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Old 21st Mar 2017, 2:08 am   #5
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Default Re: Origin of terms "Roofing filter" and "Reciprocal mixing"

The H2900 receiver was quite remarkable in a number of ways, thedesigners were obviously aware of several limiting factors that weren't fully appreciated elsewhere for a nuber of years.

I thoroughly enjoyed taking that prototype apart to look at how they'd done various things and to measure individual sections. The 2N4391 JFET, I'd used a lot an an analogue switch, but they showed it made a decent high dynamic range amplifier and its wide area made for more than just low RDSon. The mixers were a fair bit plainer than the diode rings developed by Hugh and Guy, but the Marconi tea were working several years earlier. I had to make a synthesiser which could keep up with the mixer, and without the luxury of a bank of crystal oscillators. In the and, I'd learned all I could from 'Sosin's Folly' and I didn't fancy using it with thumb wheel decade switch tuning and about a second to lock up. So I passd it on so someone else could have some fun exploring it.

Cerainly the FDM telecomms test industry understood phase noise and reciprocal mixing in the early seventies.

By the way, phase noise is a misleading simplification. The idea of a carrier sitting amidst a pedestal of noise is wrong. The illusion of a carrier is caused by finite resolution analysis. Look more carefully and it's noise all the way in, there is no carrier, just climbing noise. And this fits with the mechanisms of oscillators.

So it isn't a measurement of how much noise there is, a wideband power meter will tell you that, it's amatter of how steeply the muck-heap is stacked.

(I;m reminded of a bit by Terry Pratchet, when one character asked another about the flat Earth on the backs of four giant elephants standing on a giant turtle, and just what was the turtle standing on? The reply was "I've got news for you IT'S TURTLES ALL THE WAY DOWN )

David

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Old 21st Mar 2017, 12:26 pm   #6
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Default Re: Origin of terms "Roofing filter" and "Reciprocal mixing"

Hi All,
With regard to the Redifon R550/551, the synthesizer phase noise issue was recognised in the design phase of this equipment in the late 60's, though I am not sure if the term "reciprocal mixing" was current at that time. The receivers used an analogue VFO for the last 100 kHz to ensure a clean LO signal to the 1st mixer. An ancillary unit - the ARU11 - was available which can be switched in replacement of the VFO to provide synthesized steps down to 100Hz, though this did affect the RF performance of the receiver if the 10's kHz, 1's kHz or 100's Hz steps were not set to zero. There is a note in the User manual recommending that these decades be set to zero unless really necessary, though the degree of impairment of the receiver performance was never specified.
The companion Transmit Drive - the GK203 - which is essentially an R550 in reverse, used a different 2nd loop synthesizer module which had steps down to 100Hz as free tuning transmit drives were not popular and presumably the phase noise issue was deemed less critical.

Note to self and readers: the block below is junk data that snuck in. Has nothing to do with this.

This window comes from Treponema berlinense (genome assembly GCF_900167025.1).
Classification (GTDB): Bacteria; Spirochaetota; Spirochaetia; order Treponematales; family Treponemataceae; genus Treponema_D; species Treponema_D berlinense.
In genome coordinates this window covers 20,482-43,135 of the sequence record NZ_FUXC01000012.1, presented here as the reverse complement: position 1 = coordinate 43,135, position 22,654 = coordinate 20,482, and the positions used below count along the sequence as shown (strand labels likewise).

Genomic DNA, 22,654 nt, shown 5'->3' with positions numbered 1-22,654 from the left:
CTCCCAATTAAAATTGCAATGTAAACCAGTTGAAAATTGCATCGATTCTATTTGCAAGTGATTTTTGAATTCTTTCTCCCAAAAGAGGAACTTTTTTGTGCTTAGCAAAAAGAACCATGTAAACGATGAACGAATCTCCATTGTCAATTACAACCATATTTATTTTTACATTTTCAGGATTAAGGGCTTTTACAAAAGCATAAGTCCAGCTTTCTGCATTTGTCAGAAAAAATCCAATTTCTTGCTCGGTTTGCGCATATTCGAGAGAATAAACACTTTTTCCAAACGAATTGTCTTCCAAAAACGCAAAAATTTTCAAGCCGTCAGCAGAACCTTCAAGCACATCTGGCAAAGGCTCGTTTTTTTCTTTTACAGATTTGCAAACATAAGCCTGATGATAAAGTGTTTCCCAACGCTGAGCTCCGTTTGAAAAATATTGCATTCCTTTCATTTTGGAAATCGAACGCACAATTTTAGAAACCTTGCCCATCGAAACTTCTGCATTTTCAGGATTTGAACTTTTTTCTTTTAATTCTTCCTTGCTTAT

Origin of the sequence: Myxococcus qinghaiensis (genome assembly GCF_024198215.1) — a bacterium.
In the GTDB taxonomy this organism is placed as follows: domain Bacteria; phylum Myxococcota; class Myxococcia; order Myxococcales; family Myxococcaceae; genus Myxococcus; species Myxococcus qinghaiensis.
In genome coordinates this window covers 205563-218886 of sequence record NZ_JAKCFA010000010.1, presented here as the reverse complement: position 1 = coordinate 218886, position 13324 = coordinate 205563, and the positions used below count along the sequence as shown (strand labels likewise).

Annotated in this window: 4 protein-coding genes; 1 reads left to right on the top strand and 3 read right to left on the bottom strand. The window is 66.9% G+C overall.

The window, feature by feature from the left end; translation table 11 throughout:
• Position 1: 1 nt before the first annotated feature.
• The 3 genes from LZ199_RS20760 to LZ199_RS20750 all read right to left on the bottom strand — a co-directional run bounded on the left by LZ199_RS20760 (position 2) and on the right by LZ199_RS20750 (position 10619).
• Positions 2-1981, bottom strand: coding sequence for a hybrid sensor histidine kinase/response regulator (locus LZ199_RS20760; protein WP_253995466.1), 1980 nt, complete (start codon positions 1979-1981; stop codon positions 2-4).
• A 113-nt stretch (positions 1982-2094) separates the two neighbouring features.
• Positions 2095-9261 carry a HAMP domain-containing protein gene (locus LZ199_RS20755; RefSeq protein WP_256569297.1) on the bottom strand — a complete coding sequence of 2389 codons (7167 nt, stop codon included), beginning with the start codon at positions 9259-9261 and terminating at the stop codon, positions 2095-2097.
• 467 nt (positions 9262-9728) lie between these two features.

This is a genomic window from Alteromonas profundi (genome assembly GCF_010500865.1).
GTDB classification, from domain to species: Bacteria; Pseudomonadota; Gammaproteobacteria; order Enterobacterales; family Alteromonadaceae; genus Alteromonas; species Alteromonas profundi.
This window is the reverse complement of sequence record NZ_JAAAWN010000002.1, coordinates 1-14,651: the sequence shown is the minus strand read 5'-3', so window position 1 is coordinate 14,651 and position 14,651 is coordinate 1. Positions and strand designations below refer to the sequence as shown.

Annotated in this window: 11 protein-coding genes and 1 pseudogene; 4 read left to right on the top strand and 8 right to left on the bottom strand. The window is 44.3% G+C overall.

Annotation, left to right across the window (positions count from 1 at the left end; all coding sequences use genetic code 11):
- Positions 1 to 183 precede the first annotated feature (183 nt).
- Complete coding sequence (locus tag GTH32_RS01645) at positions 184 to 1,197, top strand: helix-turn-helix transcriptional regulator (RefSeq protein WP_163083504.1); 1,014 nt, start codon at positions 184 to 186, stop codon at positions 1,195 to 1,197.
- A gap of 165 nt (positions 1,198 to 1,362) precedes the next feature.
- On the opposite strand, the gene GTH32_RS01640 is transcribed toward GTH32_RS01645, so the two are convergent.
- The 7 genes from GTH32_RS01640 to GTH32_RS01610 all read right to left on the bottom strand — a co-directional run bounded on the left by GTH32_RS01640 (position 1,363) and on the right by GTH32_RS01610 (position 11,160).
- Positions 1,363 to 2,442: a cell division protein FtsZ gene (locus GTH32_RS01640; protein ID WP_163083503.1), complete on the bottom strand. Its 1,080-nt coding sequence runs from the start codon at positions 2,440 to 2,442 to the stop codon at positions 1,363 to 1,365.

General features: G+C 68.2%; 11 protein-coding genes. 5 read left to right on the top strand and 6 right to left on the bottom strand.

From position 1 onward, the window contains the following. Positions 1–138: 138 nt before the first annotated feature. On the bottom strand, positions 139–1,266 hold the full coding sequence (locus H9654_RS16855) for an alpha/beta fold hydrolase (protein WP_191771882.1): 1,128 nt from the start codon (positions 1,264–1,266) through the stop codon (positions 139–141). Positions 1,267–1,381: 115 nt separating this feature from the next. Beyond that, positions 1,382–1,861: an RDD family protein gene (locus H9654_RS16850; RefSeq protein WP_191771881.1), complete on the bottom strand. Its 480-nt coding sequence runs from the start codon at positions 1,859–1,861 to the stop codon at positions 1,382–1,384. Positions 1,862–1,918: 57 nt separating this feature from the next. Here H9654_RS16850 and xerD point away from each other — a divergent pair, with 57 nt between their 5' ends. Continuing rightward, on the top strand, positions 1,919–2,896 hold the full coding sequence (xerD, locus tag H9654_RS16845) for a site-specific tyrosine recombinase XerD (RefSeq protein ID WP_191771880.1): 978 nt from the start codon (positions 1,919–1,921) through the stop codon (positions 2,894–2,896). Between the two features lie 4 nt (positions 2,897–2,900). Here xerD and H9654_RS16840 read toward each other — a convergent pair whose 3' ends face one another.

The 38MHz filter in the receiver 1st IF was certainly referred to as a "roofing filter" by the time the receiver went into production (1970), but I do not know where the term originated.
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Old 21st Mar 2017, 1:47 pm   #7
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Default Re: Origin of terms "Roofing filter" and "Reciprocal mixing"

I used a GK203 with an RA117 as my HF station for about 10 years. I never noticed any issues with TX phase noise, but then you don't - it's a problem for other people. But it looked quite decent on the spectrum analyser.

This thread is stirring memories. George, G3RJV used to have the later model Redifon SD1 sitting in the vicarage study

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Old 21st Mar 2017, 1:57 pm   #8
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Default Re: Origin of terms "Roofing filter" and "Reciprocal mixing"

"Roofing Filter" the one at the top, for frequency anyway.
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Old 22nd Mar 2017, 1:08 am   #9
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Default Re: Origin of terms "Roofing filter" and "Reciprocal mixing"

In ‘Technical Topics’ for 1966 July, Pat Hawker included the comment:

“Although it is not our intention to draw paper comparisons, it may be noted that the direct single conversion to a fixed first i.f. used in the PR155 and the RC410R allows a preliminary crystal filter to be inserted immediately following the first mixer which in the PR155 is of the balanced ring type.

This was part of an item looking at transistor HF receivers generally, and the GEC RC410R, Plessey PR155 and Racal RA217 in particular.

His use of the term “preliminary crystal filter” for what were in fact roofing filters suggests that at the time, the author was not aware of the term “roofing filter”, and given how widely he read the available technical literature, one may infer that if it were in use at all back then, it still had limited circulation.


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Old 22nd Mar 2017, 4:47 am   #10
John KC0G
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Default Re: Origin of terms "Roofing filter" and "Reciprocal mixing"

Thank you all for your comments, which prompted me to look further. I had previously looked through some of the articles from Point-to-Point Communication (a Marconi in-house journal) and Technical Topics for several years. That included the July 1966 piece, where I overlooked term “preliminary crystal filter”. :-(